|THE ROBINSON LIBRARY|
Library >> Technology >> Mechanical Engineering and Machinery >> Sewing Machines
inventor of the first commercially successful sewing machine
Isaac Merritt Singer was born in Pittstown, New York, on October 27, 1811, the youngest son of Adam Singer and his first wife. His parents divorced when he was ten; his father remarried, but Isaac did not get along with his stepmother, so at twelve he went to live with an older brother in Oswego, New York, where he worked in his brother's machine shop.
In 1830, Singer married Catharine Maria Haley, with whom he had two children -- William (1834) and Lillian (1837). It is believed that the couple initially lived in New York City, but by the summer of 1833 he was working at a machine shop in Otsego County, New York.
Exactly when Singer was bitten by the acting bug is unknown, but by 1836 he was performing with a traveling theater group. While performing in Baltimore, Singer met Mary Ann Sponsler, with whom he had a son, Isaac, in 1837.
In 1839, Singer obtained his first patent, for a machine to drill rock, selling it for $2,000 to the I&M Canal Building Company. Singer used the money to found his own acting troupe, the Merritt Players, which included Mary Ann. Because he was still legally married to Catharine, Singer entered into a "common-law" marriage with Mary Ann, who would subsequently bear him nine more children. The troupe toured the country until Singer's money ran out, which happened in Fredericksburg, Ohio.
Singer was working in a Fredericksburg print shop when he conceived the idea for a machine to cut wood blocks for printing images. By 1849 he was in New York City, where he built a prototype for his machine and obtained a patent. After the prototype was destroyed in a fire, Singer was invited to recreate it in a Boston machine shop. It was there that Singer first began tinkering with Lerow & Blodgett sewing machines.
Singer's cutting machine was not a success, but his ideas for improving the sewing machine were. Singer's version of the sewing machine had a needle that moved up and down instead of side to side, which made the needle less susceptible to breakage. The first sewing machine to allow continuous and curved stitching, it also had an overhanging arm that held the needle bar over a horizontal table, which made it possible to sew on any part of the work. Motion was communicated to the needle arm and shuttle by means of gears. Patent #8294 was issued on August 12, 1851, and Singer formed the Jenny Lind Sewing Machine Company (later renamed I.M. Singer & Co.) with two partners soon after. Priced at over $100, the machine proved far too expensive for the average American household, however, and sales were initially lackluster.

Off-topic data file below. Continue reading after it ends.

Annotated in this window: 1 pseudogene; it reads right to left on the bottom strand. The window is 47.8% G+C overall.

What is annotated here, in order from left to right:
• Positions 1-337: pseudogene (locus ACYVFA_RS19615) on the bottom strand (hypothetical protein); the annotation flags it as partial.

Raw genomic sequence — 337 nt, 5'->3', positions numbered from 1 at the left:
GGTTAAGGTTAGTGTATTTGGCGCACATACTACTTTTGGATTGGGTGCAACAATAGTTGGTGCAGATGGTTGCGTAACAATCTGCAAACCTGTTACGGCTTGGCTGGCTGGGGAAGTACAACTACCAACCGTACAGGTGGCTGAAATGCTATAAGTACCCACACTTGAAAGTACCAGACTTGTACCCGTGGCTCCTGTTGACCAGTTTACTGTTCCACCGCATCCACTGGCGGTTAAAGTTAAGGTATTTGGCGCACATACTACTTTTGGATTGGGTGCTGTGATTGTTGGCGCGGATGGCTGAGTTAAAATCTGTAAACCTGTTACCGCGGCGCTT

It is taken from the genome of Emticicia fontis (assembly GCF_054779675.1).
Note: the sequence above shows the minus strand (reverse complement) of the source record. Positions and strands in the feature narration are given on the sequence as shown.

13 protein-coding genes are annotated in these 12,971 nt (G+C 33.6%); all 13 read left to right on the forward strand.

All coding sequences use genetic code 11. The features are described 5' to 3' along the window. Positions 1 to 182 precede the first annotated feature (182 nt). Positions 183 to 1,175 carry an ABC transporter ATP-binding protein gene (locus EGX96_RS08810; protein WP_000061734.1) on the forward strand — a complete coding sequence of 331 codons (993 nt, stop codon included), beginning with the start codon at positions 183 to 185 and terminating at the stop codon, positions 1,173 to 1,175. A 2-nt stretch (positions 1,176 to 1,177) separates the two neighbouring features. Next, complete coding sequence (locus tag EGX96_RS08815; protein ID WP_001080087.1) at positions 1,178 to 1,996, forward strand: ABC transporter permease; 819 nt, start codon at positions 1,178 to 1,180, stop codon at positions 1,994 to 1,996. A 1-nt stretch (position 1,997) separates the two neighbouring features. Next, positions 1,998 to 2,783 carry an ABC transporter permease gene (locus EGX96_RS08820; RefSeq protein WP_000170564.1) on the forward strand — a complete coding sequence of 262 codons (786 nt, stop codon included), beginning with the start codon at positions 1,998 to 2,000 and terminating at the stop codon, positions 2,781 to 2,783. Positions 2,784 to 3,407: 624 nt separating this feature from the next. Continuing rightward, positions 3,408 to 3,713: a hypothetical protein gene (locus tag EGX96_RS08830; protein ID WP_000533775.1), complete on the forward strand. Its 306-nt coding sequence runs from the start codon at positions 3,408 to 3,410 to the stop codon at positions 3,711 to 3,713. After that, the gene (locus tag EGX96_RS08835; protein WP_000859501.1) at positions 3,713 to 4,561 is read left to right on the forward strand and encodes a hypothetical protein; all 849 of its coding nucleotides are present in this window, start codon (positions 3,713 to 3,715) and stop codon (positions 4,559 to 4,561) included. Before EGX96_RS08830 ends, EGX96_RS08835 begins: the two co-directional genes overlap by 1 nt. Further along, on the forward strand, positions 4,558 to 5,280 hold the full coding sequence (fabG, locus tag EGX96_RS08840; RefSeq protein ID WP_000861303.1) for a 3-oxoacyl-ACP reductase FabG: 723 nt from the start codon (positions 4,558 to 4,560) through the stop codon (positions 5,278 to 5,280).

left: drawing from Singer's sewing machine patent
Despite the initial bad sales, Singer knew his machine was far better than any competitor's so he literally took it on tour. His company employed traveling salesmen and introduced installment payments, which brought his machine within reach of the poor. Singer himself used his acting abilities to theatrically demonstrate his machine's abilities at county fairs and circuses, often accompanied by a pretty woman who would alternately dance and demonstrate the machine.
Although early total sewing machine production and profit margins remained modest, Singer saw the real potential in transferring Samuel Colt's hand-gun manufacturing techniques to the production of Singer sewing machines and decided to invest heavily in machinery designed to mass-produce sewing machines with interchangeable parts. In late 1857, Singer opened the world's first mass production facility for something other than firearms in New York, and he was soon able to cut production costs to a little more than $10 per machine. Singer sold his new machines for 50% less than his first, while increasing his profit margin to 530% per machine. In 1858, Singer opened three more New York-based manufacturing plants and unit sales topped 3,000 per year.
By 1860 Singer was a very wealthy man, but his personal life was about to go into turmoil. He divorced wife Catharine that year (for, ironically, adultery on her part), but was also cheating on Mary Ann with Mary Eastwood Walters, who bore him a daughter, Alice, as well as Mary McGonigal Matthews, who had by then borne him five children. When Mary Ann learned of the affairs, she had Singer arrested for bigamy. As soon as he was released on bail, Singer and Matthews sailed for Europe, where he remained for the rest of his life. On June 13, 1865, he married Isobelle Eugenie Boyce Summerville, who bore him six children; this marriage endured for the rest of his life.
In 1863 Singer and his business partner Edward Clark incorporated the Singer Manufacturing Company, holding 22 patents with capital assets of $550,000. With the opening of the first foreign factory, near Glasgow in 1867, the company became a world-wide success.
A similar machine had been patented by the American inventor Elias Howe in 1846. Howe brought suit against Singer for patent infringement and won, forcing Singer to pay royalties. Singer continued his efforts, however, and by 1860 he had become the largest manufacturer of sewing machines in the world. His basic design features have been followed in almost all subsequent machines.
Isaac Singer died in Devon, England, on July 23, 1875, and was buried in Torquay. In his will, he acknowledged 22 children, many of whom ended fighting over his estate.
This page was last updated on March 23, 2017.